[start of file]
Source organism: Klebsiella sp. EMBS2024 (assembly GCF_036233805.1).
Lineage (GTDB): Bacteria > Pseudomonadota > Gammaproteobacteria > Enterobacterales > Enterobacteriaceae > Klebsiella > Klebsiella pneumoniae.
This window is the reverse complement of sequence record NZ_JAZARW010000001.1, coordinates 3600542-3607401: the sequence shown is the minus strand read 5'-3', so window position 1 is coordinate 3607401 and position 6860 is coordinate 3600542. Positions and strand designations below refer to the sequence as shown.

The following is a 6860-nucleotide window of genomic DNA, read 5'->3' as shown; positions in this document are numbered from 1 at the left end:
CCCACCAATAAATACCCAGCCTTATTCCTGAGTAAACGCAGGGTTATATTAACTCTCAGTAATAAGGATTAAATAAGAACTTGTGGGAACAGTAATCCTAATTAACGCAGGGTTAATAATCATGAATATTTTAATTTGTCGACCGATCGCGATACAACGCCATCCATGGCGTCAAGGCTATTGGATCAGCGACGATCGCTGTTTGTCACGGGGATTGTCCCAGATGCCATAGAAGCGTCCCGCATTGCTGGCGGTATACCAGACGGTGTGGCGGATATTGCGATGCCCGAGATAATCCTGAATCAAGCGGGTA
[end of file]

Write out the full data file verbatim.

Source organism: Klebsiella sp. EMBS2024 (assembly GCF_036233805.1).
Lineage (GTDB): Bacteria > Pseudomonadota > Gammaproteobacteria > Enterobacterales > Enterobacteriaceae > Klebsiella > Klebsiella pneumoniae.
This window is the reverse complement of sequence record NZ_JAZARW010000001.1, coordinates 3600542-3607401: the sequence shown is the minus strand read 5'-3', so window position 1 is coordinate 3607401 and position 6860 is coordinate 3600542. Positions and strand designations below refer to the sequence as shown.

The following is a 6860-nucleotide window of genomic DNA, read 5'->3' as shown; positions in this document are numbered from 1 at the left end:
CCCACCAATAAATACCCAGCCTTATTCCTGAGTAAACGCAGGGTTATATTAACTCTCAGTAATAAGGATTAAATAAGAACTTGTGGGAACAGTAATCCTAATTAACGCAGGGTTAATAATCATGAATATTTTAATTTGTCGACCGATCGCGATACAACGCCATCCATGGCGTCAAGGCTATTGGATCAGCGACGATCGCTGTTTGTCACGGGGATTGTCCCAGATGCCATAGAAGCGTCCCGCATTGCTGGCGGTATACCAGACGGTGTGGCGGATATTGCGATGCCCGAGATAATCCTGAATCAAGCGGGTA